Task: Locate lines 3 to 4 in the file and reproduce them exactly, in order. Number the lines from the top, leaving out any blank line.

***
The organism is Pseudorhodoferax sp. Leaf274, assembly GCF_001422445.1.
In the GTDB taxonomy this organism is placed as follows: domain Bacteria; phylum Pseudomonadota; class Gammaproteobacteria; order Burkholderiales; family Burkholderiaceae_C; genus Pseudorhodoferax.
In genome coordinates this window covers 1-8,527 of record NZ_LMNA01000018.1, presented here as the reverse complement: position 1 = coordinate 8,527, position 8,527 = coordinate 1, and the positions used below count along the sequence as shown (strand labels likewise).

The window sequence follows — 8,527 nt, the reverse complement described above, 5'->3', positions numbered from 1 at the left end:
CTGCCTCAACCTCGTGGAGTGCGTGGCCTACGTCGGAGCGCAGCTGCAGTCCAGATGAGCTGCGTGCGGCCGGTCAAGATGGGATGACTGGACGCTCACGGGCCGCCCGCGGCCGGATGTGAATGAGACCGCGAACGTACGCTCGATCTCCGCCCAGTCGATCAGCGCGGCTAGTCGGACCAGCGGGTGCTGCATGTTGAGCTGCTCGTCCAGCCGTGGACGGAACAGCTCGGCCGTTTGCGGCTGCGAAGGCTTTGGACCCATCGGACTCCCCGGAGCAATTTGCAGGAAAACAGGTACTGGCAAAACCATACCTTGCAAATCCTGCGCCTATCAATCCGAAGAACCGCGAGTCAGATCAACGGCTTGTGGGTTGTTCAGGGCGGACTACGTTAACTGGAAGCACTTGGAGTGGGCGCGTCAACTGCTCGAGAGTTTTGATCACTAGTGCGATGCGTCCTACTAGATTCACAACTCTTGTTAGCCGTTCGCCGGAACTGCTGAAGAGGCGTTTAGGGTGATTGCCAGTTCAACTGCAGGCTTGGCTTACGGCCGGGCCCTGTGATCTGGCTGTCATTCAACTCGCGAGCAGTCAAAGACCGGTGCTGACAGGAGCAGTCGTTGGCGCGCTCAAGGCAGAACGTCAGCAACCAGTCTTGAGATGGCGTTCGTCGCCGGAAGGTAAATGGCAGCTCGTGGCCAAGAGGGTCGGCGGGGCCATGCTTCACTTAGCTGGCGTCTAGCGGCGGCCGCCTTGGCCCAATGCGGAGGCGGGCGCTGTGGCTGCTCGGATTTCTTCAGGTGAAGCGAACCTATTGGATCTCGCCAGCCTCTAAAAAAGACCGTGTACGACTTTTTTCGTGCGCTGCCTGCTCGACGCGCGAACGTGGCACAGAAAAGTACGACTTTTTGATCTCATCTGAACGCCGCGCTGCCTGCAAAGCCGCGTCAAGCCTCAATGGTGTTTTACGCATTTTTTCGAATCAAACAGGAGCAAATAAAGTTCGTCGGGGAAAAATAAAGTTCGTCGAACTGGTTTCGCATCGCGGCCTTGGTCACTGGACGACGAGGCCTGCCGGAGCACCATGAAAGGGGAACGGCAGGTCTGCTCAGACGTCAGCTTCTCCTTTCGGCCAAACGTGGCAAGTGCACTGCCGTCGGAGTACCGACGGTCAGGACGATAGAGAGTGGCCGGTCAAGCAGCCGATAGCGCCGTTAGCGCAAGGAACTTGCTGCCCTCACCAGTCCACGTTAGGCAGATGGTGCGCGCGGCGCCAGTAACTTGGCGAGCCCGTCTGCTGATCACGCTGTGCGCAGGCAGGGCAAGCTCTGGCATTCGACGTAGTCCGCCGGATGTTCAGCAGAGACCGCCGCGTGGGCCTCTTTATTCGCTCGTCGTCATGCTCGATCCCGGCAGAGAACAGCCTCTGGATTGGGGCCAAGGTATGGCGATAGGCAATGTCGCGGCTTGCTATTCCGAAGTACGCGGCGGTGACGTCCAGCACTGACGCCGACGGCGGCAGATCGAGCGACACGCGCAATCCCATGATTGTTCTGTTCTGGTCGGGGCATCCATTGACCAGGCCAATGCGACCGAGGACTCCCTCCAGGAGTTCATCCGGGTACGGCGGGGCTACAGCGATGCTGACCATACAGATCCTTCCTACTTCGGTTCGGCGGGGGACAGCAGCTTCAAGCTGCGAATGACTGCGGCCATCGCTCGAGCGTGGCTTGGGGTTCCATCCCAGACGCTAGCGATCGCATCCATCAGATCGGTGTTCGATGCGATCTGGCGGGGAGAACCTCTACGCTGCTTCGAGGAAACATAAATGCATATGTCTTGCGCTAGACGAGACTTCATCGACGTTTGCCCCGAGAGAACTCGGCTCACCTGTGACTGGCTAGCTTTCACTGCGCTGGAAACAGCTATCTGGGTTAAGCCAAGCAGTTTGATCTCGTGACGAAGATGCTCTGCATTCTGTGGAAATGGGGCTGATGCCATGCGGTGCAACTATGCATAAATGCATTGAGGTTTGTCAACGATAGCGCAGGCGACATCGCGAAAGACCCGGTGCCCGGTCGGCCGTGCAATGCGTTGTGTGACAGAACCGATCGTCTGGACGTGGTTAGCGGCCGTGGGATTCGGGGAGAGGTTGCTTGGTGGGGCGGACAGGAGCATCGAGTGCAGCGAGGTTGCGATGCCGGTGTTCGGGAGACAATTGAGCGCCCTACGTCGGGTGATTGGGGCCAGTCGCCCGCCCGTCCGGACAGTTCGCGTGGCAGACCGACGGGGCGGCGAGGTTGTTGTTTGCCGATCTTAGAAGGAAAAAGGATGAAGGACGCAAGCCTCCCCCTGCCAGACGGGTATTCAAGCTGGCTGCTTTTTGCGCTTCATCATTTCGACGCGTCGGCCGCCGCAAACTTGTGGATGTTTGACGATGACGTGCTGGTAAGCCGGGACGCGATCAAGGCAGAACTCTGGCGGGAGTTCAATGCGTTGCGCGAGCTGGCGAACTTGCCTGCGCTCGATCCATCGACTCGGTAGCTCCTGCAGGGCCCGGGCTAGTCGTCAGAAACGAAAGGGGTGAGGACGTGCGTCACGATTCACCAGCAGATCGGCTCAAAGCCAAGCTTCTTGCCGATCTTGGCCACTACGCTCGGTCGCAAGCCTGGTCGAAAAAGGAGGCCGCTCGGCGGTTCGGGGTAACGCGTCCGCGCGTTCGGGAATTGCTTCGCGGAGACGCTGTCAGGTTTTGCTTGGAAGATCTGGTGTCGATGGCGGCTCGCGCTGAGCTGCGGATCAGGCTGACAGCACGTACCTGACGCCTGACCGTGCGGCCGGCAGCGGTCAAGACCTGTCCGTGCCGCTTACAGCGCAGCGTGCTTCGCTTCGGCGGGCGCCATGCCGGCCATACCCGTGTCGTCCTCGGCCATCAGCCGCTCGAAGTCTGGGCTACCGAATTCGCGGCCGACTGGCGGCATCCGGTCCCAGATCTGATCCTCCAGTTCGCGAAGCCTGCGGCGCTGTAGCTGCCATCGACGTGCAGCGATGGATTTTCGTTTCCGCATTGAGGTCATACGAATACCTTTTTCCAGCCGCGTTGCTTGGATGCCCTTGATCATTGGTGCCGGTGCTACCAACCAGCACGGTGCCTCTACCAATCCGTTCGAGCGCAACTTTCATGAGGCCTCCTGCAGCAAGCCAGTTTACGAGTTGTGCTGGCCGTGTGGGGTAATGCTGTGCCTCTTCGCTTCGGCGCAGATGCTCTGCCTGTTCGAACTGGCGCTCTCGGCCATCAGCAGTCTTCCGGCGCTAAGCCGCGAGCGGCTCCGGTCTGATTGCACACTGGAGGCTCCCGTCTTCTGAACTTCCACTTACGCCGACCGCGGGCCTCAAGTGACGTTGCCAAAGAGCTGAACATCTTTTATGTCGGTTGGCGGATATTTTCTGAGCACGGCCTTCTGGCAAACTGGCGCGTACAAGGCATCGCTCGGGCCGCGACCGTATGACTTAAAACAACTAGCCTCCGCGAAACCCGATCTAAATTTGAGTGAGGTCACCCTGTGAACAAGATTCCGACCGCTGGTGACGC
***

In genome coordinates this window covers 1-8,527 of record NZ_LMNA01000018.1, presented here as the reverse complement: position 1 = coordinate 8,527, position 8,527 = coordinate 1, and the positions used below count along the sequence as shown (strand labels likewise).

The window sequence follows — 8,527 nt, the reverse complement described above, 5'->3', positions numbered from 1 at the left end: